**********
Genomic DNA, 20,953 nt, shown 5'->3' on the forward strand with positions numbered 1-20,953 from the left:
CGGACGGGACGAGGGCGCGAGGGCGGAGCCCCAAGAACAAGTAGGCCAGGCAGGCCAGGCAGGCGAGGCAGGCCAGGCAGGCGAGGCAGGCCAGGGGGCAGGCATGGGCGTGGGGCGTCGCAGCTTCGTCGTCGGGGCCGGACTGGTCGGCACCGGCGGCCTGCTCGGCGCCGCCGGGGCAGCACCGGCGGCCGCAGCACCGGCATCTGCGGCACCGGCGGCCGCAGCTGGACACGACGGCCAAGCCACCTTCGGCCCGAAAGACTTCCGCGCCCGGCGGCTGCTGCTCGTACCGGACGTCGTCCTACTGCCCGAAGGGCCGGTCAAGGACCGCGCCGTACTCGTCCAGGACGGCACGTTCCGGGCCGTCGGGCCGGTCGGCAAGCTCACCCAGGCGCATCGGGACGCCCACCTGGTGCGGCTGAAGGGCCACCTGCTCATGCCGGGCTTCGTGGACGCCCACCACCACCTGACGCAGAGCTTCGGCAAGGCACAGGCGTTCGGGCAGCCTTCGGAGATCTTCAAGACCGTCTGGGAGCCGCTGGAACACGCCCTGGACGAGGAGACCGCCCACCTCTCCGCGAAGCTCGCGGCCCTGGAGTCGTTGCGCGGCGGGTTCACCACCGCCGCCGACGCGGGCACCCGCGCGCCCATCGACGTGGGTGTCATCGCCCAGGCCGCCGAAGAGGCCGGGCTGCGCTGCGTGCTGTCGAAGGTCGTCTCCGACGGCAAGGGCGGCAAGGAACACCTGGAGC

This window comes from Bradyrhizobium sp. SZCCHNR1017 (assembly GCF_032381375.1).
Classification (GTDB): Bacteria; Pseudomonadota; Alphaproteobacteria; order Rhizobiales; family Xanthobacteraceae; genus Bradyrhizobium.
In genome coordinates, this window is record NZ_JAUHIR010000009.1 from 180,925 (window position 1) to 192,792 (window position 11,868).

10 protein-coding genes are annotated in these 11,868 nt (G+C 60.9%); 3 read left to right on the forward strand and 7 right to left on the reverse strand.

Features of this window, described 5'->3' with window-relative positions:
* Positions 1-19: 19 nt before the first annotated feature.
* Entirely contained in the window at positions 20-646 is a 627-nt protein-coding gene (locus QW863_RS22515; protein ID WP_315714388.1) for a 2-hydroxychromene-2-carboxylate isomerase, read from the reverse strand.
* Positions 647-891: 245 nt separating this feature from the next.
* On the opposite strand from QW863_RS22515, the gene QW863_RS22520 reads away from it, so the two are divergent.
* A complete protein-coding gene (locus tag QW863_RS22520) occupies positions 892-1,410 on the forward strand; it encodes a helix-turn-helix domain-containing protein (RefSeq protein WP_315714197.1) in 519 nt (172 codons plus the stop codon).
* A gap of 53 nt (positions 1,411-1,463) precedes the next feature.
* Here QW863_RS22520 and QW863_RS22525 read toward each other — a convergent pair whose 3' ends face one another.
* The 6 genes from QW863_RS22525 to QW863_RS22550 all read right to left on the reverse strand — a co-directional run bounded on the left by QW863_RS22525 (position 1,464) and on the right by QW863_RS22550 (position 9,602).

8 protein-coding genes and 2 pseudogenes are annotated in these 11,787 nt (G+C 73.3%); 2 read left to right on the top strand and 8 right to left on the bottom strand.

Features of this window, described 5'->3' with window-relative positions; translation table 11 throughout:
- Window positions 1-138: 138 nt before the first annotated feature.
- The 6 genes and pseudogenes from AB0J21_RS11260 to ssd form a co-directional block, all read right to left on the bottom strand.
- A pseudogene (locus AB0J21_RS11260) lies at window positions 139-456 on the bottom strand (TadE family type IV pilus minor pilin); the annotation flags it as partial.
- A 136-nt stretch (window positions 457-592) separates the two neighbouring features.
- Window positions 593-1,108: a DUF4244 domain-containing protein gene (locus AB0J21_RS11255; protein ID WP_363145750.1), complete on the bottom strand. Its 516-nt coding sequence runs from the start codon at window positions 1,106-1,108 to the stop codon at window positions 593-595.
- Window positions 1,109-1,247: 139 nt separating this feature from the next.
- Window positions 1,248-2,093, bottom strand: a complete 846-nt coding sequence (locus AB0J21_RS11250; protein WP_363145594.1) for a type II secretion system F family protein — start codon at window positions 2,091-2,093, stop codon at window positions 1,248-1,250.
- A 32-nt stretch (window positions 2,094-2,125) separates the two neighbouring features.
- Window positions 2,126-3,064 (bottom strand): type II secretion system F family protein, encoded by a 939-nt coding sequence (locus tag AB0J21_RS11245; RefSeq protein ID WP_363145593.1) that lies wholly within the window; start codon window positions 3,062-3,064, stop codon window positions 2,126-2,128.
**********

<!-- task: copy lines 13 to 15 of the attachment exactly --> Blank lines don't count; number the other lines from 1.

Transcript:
* A gap of 53 nt (positions 1,411-1,463) precedes the next feature.
* Here QW863_RS22520 and QW863_RS22525 read toward each other — a convergent pair whose 3' ends face one another.
* The 6 genes from QW863_RS22525 to QW863_RS22550 all read right to left on the reverse strand — a co-directional run bounded on the left by QW863_RS22525 (position 1,464) and on the right by QW863_RS22550 (position 9,602).